The Importance of Accountability as a Nonprofit Organization Leader

When you hear the word accountability, what does it make you think of? Maybe it includes responsibilities or a checklist or just getting things done. Accountability looks different for each leader and organization. No matter what comes to mind, it’s essential to truly understand what accountability is and its importance as a nonprofit leader. 

What is accountability?

To be accountable is defined as “an obligation or willingness to accept responsibility or to account for one’s actions” [i]

In simpler terms, this means holding yourself responsible for completing the things you’ve set out to do. When looking at responsibilities, these can often include tasks we may not want to do but what we need to do; this is sometimes the most challenging part. However, our actions must align with our goals and timelines when holding ourselves accountable.

What does accountability have to do with me?

First, I want to share a story from my nonprofit journey. I found that I was holding my organization back by not being accountable for my actions. When I first started L.O.V.E. Our Youth, I preferred being a behind-the-scenes person. I didn’t share my organization with others, ask for donations, or put myself in front of a camera. I was in my comfort zone, and I didn’t want to leave. It wasn’t until I reflected on my goals that I could see my actions prevented the organization from reaching the next level.

When I realized this, I understood I needed to hold myself accountable, especially regarding responsibilities outside of my comfort. Once I implemented accountability strategies into my routine, I saw the organization surpass the goals I once struggled to achieve. 

I share this story to emphasize the importance of holding yourself and your actions accountable to the goals you have set out. Take a moment to reflect on your goals and see which areas you are holding yourself back from achieving. Then use accountability strategies to ensure your actions align with those goals – especially for those tasks outside of your comfort zone.

What are some helpful accountability strategies?

  • Find an Accountability Partner
    • I always advocate that you should not be alone on your journey. Finding an accountability partner is a great strategy. This could be another team member, another nonprofit leader, a friend, or a family member. I encourage you to find someone comfortable pushing you to reach these goals when you start to slack. Once you see this partner, share your goals and make plans to check in with each other. Talking about where you are in your journey and reaching those goals can frequently lead to breakthroughs or inspire getting things done.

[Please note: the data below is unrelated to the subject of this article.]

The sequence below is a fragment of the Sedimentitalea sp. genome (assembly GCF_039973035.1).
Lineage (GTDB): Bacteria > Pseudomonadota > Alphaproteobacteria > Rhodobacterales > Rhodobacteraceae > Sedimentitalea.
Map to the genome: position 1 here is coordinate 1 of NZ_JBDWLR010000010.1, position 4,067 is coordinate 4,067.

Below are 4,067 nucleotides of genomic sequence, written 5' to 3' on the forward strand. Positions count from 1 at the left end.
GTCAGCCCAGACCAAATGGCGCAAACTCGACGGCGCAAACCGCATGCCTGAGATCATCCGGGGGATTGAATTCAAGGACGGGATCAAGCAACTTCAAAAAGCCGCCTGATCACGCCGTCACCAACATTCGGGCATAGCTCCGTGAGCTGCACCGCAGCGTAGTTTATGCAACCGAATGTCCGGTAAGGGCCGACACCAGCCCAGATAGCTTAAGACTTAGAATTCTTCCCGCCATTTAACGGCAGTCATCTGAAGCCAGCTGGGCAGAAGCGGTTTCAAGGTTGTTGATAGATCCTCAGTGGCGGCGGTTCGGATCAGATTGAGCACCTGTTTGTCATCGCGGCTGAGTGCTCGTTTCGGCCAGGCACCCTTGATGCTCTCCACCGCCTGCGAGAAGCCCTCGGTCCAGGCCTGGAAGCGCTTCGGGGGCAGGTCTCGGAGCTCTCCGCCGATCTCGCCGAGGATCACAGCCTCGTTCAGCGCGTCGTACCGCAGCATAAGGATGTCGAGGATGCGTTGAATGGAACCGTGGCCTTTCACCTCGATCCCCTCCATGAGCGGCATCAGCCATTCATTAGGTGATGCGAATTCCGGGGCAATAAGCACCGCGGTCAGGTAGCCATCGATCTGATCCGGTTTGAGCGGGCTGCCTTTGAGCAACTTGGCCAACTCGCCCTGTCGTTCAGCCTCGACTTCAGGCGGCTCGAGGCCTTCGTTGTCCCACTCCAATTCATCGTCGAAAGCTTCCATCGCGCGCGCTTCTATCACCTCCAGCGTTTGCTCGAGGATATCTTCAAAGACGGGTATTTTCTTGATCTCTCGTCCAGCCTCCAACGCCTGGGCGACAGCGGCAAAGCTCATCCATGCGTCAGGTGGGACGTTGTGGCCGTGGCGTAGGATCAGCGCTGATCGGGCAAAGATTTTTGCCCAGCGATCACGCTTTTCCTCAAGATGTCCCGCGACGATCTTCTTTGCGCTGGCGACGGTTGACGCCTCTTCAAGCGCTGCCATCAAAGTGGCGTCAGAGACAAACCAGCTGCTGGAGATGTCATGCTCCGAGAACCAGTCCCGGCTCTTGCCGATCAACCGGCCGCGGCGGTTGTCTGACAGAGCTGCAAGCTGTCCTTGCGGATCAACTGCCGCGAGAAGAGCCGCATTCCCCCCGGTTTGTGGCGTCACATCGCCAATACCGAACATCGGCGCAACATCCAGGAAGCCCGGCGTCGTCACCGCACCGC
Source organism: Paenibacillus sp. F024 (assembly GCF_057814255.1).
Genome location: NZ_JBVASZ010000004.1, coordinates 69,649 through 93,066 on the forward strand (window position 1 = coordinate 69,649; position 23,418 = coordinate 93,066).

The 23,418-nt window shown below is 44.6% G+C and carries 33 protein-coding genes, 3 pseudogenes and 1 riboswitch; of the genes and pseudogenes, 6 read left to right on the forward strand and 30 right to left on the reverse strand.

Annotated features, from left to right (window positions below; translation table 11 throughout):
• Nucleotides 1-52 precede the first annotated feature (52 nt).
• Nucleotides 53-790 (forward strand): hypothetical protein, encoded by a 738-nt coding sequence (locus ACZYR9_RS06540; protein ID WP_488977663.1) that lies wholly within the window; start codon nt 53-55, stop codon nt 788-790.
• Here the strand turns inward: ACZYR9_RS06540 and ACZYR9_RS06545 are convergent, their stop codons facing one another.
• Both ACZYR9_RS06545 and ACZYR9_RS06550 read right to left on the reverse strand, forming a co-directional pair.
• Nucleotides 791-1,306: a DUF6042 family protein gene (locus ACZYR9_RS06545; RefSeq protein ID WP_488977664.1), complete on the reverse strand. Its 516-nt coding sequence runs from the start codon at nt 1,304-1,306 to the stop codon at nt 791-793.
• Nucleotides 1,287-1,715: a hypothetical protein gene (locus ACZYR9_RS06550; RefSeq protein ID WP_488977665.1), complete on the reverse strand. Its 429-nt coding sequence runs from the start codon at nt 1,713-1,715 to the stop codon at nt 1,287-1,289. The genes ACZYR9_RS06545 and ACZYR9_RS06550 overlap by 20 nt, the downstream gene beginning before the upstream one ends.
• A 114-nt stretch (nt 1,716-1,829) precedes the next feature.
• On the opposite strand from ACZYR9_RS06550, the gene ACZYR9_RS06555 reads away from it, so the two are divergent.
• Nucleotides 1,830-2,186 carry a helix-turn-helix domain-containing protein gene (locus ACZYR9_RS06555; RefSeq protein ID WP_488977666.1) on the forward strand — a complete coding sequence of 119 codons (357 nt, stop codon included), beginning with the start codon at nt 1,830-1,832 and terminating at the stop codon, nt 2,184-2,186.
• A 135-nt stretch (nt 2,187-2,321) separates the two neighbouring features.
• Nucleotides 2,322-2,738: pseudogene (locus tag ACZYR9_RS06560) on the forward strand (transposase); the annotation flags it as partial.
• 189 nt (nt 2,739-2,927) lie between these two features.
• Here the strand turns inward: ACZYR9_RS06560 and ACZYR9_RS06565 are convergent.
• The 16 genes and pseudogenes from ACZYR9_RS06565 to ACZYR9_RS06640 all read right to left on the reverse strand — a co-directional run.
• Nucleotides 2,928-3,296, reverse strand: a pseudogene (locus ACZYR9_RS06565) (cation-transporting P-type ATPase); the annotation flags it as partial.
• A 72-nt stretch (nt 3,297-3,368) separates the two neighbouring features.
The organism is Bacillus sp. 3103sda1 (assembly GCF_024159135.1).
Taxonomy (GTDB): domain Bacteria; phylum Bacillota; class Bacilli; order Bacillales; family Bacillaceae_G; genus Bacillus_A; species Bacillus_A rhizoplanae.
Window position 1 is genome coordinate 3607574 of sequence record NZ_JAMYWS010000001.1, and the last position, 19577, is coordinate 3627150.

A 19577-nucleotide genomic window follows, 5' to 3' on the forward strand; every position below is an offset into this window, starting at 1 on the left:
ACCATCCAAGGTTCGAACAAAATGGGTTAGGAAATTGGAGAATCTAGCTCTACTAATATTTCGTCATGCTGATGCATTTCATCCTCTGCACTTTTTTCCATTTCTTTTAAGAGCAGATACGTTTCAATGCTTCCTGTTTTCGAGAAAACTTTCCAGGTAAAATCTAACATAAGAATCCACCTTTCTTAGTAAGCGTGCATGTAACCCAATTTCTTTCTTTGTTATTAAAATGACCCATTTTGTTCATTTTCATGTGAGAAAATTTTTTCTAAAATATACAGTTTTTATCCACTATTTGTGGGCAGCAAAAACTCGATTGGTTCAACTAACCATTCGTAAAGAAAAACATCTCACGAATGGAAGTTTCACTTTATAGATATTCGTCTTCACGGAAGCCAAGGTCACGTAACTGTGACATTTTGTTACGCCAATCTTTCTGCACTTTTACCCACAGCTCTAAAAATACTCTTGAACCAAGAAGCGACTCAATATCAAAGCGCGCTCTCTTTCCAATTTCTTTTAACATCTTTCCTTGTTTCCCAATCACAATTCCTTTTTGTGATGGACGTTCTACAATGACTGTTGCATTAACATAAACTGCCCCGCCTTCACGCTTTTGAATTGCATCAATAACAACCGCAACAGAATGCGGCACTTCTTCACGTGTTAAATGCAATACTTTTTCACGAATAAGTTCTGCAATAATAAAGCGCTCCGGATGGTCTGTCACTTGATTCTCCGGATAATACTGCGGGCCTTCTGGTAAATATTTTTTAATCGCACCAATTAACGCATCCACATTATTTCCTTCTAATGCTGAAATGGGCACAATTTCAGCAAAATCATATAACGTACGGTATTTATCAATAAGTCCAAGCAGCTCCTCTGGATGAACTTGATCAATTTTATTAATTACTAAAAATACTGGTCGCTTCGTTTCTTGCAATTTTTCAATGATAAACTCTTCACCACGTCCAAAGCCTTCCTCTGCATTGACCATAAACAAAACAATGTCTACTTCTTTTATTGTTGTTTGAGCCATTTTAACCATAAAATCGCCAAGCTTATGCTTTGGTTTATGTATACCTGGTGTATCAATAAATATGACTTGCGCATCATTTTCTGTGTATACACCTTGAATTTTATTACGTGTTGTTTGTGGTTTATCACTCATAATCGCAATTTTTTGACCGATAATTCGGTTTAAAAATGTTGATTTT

• Write Down Daily, Weekly, and Monthly Goals
    • As a nonprofit leader, I know we have a million things going on at once. It is very easy to forget about long-term and even short-term goals. I genuinely believe that writing these down brings you one step closer to checking them off the to-do list. Start small by writing down your plans for the day, then for bigger goals, add them to a weekly or monthly list. And remember, it’s okay if you don’t finish every goal on time. Sometimes we start projects, and they require more time than we originally thought. It’s crucial that you don’t let this discourage you from achieving them. I encourage you to write your goals down right now and look at them every day.
  • Review Your Performance
    • A crucial part of accountability is reviewing your performance. This was how I learned I was holding my organization back in the first place. One way to do this is to consider your goals for the past day, week, or month. Ask yourself; how many did I accomplish? What were the reasons for not reaching specific goals? How can I do better next time? Asking yourself these questions facilitates accountability and improvement.

Being accountable is a process that looks different for each person and can change with your goals. As an organization leader, aligning your actions with your goals is crucial. I hope that by implementing some of the strategies I shared, you and your organization will reach that next level. Suppose you find yourself in need of an accountability partner. In that case, I recommend joining my Facebook Group, which is full of other Nonprofit Enthusiasts looking to G.O. and GROW. Here’s the link to join: 

[i] “Accountability Definition & Meaning.” Merriam-Webster, Merriam-Webster, 

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